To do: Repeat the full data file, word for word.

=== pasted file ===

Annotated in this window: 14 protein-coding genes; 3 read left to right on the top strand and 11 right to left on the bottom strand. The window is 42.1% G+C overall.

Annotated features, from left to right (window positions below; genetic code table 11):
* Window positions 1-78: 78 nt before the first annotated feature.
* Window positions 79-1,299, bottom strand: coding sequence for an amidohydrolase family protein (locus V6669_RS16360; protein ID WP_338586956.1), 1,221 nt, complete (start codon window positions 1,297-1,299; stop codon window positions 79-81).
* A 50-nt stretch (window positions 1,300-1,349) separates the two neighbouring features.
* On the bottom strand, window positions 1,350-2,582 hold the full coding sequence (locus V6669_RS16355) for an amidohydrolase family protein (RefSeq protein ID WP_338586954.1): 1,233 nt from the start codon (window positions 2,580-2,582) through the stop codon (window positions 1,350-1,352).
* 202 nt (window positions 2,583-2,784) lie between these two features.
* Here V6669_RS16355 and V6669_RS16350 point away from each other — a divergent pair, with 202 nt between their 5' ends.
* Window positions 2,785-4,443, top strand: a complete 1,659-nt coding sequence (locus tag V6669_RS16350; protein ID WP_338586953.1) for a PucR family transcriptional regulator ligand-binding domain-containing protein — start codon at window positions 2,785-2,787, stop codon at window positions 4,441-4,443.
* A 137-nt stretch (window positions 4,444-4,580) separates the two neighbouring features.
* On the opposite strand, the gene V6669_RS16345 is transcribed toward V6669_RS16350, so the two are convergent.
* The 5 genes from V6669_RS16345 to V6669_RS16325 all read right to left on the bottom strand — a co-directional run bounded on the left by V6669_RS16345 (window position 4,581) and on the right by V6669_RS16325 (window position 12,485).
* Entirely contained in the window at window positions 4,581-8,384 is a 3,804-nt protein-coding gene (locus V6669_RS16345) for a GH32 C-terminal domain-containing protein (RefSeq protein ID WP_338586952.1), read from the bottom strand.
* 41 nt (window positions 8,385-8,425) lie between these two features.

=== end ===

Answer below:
Annotated in this window: 14 protein-coding genes; 3 read left to right on the top strand and 11 right to left on the bottom strand. The window is 42.1% G+C overall.

Annotated features, from left to right (window positions below; genetic code table 11):
* Window positions 1-78: 78 nt before the first annotated feature.
* Window positions 79-1,299, bottom strand: coding sequence for an amidohydrolase family protein (locus V6669_RS16360; protein ID WP_338586956.1), 1,221 nt, complete (start codon window positions 1,297-1,299; stop codon window positions 79-81).
* A 50-nt stretch (window positions 1,300-1,349) separates the two neighbouring features.
* On the bottom strand, window positions 1,350-2,582 hold the full coding sequence (locus V6669_RS16355) for an amidohydrolase family protein (RefSeq protein ID WP_338586954.1): 1,233 nt from the start codon (window positions 2,580-2,582) through the stop codon (window positions 1,350-1,352).
* 202 nt (window positions 2,583-2,784) lie between these two features.
* Here V6669_RS16355 and V6669_RS16350 point away from each other — a divergent pair, with 202 nt between their 5' ends.
* Window positions 2,785-4,443, top strand: a complete 1,659-nt coding sequence (locus tag V6669_RS16350; protein ID WP_338586953.1) for a PucR family transcriptional regulator ligand-binding domain-containing protein — start codon at window positions 2,785-2,787, stop codon at window positions 4,441-4,443.
* A 137-nt stretch (window positions 4,444-4,580) separates the two neighbouring features.
* On the opposite strand, the gene V6669_RS16345 is transcribed toward V6669_RS16350, so the two are convergent.
* The 5 genes from V6669_RS16345 to V6669_RS16325 all read right to left on the bottom strand — a co-directional run bounded on the left by V6669_RS16345 (window position 4,581) and on the right by V6669_RS16325 (window position 12,485).
* Entirely contained in the window at window positions 4,581-8,384 is a 3,804-nt protein-coding gene (locus V6669_RS16345) for a GH32 C-terminal domain-containing protein (RefSeq protein ID WP_338586952.1), read from the bottom strand.
* 41 nt (window positions 8,385-8,425) lie between these two features.